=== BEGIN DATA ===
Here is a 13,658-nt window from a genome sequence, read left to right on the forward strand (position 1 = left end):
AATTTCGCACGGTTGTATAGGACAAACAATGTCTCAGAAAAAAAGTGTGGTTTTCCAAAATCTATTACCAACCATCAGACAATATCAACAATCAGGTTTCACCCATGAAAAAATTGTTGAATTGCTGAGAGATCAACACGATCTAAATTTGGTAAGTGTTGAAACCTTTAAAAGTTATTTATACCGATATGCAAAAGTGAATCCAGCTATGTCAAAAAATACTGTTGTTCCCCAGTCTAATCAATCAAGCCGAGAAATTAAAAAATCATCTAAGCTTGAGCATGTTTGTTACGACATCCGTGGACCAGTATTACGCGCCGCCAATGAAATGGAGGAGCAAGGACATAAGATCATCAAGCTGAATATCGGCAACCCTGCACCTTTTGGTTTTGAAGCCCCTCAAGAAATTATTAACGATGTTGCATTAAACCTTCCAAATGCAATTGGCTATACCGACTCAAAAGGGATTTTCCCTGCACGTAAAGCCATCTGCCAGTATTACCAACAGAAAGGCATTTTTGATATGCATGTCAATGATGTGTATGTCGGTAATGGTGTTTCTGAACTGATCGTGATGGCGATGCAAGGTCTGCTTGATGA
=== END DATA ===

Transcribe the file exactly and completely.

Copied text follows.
Here is a 13,658-nt window from a genome sequence, read left to right on the forward strand (position 1 = left end):
AATTTCGCACGGTTGTATAGGACAAACAATGTCTCAGAAAAAAAGTGTGGTTTTCCAAAATCTATTACCAACCATCAGACAATATCAACAATCAGGTTTCACCCATGAAAAAATTGTTGAATTGCTGAGAGATCAACACGATCTAAATTTGGTAAGTGTTGAAACCTTTAAAAGTTATTTATACCGATATGCAAAAGTGAATCCAGCTATGTCAAAAAATACTGTTGTTCCCCAGTCTAATCAATCAAGCCGAGAAATTAAAAAATCATCTAAGCTTGAGCATGTTTGTTACGACATCCGTGGACCAGTATTACGCGCCGCCAATGAAATGGAGGAGCAAGGACATAAGATCATCAAGCTGAATATCGGCAACCCTGCACCTTTTGGTTTTGAAGCCCCTCAAGAAATTATTAACGATGTTGCATTAAACCTTCCAAATGCAATTGGCTATACCGACTCAAAAGGGATTTTCCCTGCACGTAAAGCCATCTGCCAGTATTACCAACAGAAAGGCATTTTTGATATGCATGTCAATGATGTGTATGTCGGTAATGGTGTTTCTGAACTGATCGTGATGGCGATGCAAGGTCTGCTTGATGA